Maintaining garden walls and fences – who pays?
I live in a terraced house with a wall separating my garden with my neighbours on one side and a fence on the other. Who is responsible for maintaining them?
Boundaries between gardens can sometimes be a real bone of contention between neighbours leading to serious disputes.
Knowing what you are responsible for can avert a lot of hassle and even legal wrangles.
The obvious place to start is always with the deeds to your property. On modern properties there is often a plan drawn to scale which shows the boundaries. The plan registered at HM Land Registry is a scale plan. Sometimes at the Land Registry you can also find the plan on the original purchase deed. The plans can be obtained direct from the Land Registry (by obtaining a copy of your title deeds) or you can ask your solicitor/conveyancer.
Once the plan is received you can see if there are “T”s on any of the boundaries. A “T” shown on the inside of the boundary line indicates the ownership and responsibility to maintain it – be it e.g. a wall or a fence. If the “T” is matched by another “T” on the boundary so it looks like a “H”, this shows the boundary to be a party wall/fence. This means joint responsibility for the maintenance of the wall/fence.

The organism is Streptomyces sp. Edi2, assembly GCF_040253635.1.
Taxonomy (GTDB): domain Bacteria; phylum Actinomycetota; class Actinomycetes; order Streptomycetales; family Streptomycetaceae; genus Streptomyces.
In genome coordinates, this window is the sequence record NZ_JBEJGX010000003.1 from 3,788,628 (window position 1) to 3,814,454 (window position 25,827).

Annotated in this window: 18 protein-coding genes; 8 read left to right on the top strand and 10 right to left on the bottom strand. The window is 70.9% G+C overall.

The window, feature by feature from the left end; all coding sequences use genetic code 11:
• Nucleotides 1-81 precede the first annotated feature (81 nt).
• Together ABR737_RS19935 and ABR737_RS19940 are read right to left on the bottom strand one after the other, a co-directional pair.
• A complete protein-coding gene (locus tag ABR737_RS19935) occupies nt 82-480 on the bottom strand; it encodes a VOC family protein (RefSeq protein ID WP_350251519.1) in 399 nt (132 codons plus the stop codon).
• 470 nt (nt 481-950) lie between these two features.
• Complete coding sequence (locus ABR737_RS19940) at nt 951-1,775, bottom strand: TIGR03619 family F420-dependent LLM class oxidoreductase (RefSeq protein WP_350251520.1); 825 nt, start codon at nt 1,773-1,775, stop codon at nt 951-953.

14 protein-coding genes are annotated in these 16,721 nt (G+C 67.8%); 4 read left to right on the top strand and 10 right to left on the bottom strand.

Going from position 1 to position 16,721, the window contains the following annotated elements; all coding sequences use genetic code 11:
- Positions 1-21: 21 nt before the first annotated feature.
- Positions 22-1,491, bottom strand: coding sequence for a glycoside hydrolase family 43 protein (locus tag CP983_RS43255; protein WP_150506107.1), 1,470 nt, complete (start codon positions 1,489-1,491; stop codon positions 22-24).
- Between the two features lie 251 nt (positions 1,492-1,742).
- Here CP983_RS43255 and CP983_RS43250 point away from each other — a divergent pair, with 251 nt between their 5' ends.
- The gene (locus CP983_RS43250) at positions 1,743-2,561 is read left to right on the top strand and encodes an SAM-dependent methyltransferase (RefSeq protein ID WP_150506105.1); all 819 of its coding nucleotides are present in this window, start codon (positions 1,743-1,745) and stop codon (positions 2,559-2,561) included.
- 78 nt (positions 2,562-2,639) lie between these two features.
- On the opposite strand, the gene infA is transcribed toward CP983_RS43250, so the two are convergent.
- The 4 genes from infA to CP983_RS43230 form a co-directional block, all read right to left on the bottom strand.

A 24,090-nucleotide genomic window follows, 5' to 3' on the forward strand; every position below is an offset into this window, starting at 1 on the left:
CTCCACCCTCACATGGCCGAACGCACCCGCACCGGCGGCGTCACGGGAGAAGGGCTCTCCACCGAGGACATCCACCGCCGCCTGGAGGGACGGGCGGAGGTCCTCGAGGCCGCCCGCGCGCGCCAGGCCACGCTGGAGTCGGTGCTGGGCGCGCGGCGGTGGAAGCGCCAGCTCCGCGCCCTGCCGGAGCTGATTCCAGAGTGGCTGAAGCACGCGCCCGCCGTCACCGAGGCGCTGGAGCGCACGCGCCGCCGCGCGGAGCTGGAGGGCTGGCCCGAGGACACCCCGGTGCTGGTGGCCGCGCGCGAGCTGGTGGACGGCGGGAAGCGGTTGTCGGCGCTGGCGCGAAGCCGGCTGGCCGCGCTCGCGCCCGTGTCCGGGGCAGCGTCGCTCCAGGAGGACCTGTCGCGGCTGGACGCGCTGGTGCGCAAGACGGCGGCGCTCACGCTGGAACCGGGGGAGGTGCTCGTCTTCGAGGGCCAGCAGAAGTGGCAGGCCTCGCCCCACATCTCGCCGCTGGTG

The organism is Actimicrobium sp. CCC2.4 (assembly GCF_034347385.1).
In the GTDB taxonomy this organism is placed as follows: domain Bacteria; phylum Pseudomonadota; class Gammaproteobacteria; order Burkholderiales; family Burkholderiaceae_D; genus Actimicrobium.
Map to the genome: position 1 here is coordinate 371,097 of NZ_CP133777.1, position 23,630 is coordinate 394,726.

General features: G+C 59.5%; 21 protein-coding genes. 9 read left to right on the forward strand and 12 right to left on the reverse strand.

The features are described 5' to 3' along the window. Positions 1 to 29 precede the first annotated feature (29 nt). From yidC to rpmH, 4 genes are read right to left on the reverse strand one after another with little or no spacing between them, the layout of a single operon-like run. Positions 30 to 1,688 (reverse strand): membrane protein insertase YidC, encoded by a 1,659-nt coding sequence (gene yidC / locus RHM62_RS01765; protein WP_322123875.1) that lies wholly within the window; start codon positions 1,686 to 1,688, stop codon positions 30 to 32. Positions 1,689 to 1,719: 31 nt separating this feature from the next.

That is the easy part because if, as is often the case, the deeds and plan do not give an indication of ownership you are then reliant on “presumptions” (and of course presumptions can be rebutted if the facts show otherwise). For example, with regard to a wall, the boundary is likely to be on the far side of the garden wall because naturally it is presumed that the person who erected the wall would build it on his/her own land with its farthest side being the boundary.
As regards fences, the presumption is any posts will be on the owner’s side. Therefore he/she is responsible for maintaining the fence.
However, these are only presumptions and can be easily rebutted. For example, a wall can appear to be exactly the same on both sides with no clear indication of it being on a particular property and would therefore most likely have to be regarded as a joint boundary wall with joint responsibility.
With fences, the owner may wish to have the side without the posts (i.e. the best side) facing his/hers garden and erects the fence and the posts entirely within his/her own garden. At first glance it would appear that the boundary is further into his/hers garden than is actually the case and that the fence is the responsibility of his/her neighbour to maintain.
If in doubt and to see how the land lies, we recommend you have a friendly word with your neighbour to gauge their view of ownership over the respective wall and fence.
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